But we made it, and with only a two day window we abandoned (for now) our intention to sail around Great Exuma Island and headed 16 miles NW to a place we call "The Passage Through Heaven", where, 10 years ago, we had neither the time nor the shallow draft necessary to tarry. One of our intentions this trip was to go there and not just tarry, but wallow.

And for one blissful windfree, mostly swell-free day, we wallowed. After a night behind Square Rock Cay, we moved and anchored just inside a small exposed island called Boysie Cay, which at either end had narrow passes to the deep water outside, and therefore was fairly open to swell. On this day the swell was about one foot. Had it been more than two feet, we would have been uncomfortable. More than three and we'd have been endangered.

The swell wrapped around the ends and met in the middle, where it had formed a perfect little jutting sandbar beach. In addition, at one spot there was a very narrow (four feet) gap in the island where waves broke through and had formed another little private beach in the quiet water within, and where there were three of the most violent blowholes we have seen. At about mid-tide, the one-foot swells were producing howling geysers of water and mist as high as 40 feet in the air. We managed to capture photos of about half that.

These photos deserve to be large.

Sunrise behind Square Rock Cay. We had to rise early to take advantage of the morning high tide to get to the Boysie Cay anchorage half a mile away. This is an area where sandbars build up along the edges of tidal flows through cuts -- so every cay tends to have a sand bar behind it barring progress except at high tide.

Boysie Cay, less than a mile long, separates Square Rock Cut and Rat Cay Cut, which serve as passes for yachts to the deep water of Exuma Sound. Shown is a four foot wide gap in the island, the sandbar on the inside built up by wave action, and a sailboat heading south offshore toward Georgetown.

Here's a view from the "side" of the gap. Exuma Sound is just over the cay to the right, and water from the "gap" is in the foreground.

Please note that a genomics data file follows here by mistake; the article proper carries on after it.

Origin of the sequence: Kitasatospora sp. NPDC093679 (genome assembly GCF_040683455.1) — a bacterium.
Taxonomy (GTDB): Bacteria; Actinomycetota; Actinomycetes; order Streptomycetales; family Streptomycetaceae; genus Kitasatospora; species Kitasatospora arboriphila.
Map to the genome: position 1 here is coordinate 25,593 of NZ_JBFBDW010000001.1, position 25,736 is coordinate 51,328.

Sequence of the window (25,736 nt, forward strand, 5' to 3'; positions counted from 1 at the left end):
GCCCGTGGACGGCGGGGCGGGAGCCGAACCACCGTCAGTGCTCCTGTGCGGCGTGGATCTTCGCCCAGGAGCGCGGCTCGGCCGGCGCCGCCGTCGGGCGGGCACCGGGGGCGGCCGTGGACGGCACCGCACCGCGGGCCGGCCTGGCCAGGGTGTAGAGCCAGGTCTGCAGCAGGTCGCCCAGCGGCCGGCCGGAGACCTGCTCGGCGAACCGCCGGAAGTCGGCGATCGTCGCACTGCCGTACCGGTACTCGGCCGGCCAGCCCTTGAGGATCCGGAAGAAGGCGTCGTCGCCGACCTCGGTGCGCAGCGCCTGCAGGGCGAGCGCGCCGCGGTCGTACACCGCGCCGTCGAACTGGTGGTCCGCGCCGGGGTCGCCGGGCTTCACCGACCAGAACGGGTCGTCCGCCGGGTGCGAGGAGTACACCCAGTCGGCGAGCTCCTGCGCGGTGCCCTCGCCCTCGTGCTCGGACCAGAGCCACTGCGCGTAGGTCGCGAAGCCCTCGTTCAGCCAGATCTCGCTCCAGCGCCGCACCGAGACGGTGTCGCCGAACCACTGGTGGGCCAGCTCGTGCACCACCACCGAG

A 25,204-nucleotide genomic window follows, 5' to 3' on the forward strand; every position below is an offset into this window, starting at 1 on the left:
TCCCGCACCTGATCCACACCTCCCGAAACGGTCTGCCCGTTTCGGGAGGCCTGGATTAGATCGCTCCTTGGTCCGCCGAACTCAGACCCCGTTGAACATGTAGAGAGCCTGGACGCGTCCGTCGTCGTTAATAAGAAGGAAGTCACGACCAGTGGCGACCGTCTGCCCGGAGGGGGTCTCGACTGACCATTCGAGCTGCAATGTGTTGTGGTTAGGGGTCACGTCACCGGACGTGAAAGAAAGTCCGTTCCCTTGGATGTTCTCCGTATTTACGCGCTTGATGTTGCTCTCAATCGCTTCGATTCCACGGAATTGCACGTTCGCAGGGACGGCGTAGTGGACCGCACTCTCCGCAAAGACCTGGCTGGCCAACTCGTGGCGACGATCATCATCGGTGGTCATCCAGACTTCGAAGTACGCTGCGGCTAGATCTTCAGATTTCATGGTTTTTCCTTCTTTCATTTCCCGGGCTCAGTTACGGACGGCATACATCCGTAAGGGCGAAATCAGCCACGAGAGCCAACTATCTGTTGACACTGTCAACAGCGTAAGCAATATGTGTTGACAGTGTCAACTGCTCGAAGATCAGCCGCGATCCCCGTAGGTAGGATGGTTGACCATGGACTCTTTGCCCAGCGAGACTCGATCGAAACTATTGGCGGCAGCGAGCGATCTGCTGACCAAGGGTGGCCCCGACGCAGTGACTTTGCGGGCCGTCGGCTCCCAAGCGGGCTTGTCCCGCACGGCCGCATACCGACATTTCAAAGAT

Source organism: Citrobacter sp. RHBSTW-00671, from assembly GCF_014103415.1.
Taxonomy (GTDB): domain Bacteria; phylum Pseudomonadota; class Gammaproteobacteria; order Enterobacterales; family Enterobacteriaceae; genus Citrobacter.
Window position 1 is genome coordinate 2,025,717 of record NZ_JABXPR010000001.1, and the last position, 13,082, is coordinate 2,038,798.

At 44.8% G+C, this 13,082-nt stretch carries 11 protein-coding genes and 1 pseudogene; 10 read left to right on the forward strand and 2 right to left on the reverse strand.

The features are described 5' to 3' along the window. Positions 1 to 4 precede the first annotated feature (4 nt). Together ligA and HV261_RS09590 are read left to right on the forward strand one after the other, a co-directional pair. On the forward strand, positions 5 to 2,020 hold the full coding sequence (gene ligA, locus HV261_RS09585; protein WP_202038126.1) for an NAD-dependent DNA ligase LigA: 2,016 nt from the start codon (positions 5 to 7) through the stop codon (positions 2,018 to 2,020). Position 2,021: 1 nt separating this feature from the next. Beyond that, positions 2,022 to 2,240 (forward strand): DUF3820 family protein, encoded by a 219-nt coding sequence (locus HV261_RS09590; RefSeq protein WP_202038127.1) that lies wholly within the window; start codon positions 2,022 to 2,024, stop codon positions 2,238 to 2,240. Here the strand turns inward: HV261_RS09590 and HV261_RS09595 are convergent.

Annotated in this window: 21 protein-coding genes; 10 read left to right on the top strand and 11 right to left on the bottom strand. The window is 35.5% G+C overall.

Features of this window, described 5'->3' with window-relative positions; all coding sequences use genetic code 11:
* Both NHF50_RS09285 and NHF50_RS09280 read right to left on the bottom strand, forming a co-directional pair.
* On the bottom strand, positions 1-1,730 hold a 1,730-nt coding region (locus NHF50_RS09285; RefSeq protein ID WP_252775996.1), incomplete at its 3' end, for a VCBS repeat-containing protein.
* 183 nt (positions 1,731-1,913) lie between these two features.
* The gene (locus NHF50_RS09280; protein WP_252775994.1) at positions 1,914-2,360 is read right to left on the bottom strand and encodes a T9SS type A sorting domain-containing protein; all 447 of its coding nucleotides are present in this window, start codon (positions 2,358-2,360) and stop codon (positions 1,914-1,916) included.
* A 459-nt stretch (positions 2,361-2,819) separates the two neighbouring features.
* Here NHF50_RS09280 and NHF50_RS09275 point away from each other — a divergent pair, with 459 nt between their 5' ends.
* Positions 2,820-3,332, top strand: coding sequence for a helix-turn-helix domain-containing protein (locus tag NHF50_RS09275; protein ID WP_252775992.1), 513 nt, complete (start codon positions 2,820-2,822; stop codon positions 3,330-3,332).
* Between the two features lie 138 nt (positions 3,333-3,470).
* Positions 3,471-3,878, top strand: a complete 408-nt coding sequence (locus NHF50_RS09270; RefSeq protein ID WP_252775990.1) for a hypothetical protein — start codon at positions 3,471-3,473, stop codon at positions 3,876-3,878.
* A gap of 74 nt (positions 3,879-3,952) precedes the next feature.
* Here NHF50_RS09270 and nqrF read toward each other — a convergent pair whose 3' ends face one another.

And looking to the shallow side . . .

To the right of the gap there are three blowholes in a line above a single cavern exposed to the swell. All three are visible here, though the second one, immediately to the right of the big one on the left, is barely visible as it blows only air and mist -- which it does vociferously.

This is about a 20 foot plume. It got to 40 feet at mid-tide . . . from a one foot swell.

Just around the bend, that perfect little beach midway between the cuts.

Lynn and Roxanne examine a small piece of staghorn coral they found.
Note the distinct absence of other boats. If this were your beach for a day, what would you do?

Just on the other side, the sandbar fades back into the rock of the cay. This is a perfect example of the oolitic sand we mentioned in an earlier report -- sand literally formed in place right out of the ocean water. It didn't get carried here, it got made here.

The cay extends toward the deep water of the cut, the source of the calcium carbonate-laden water that makes all this sand on the bottom. It is worth noting that this stuff will plate out on anything -- Wind Song's sides, the insides of her thruhull fittings, etc. We just took apart her head and engine water intake fittings to file off the carbonate deposits that get left there -- a regular maintenance procedure in the Bahamas.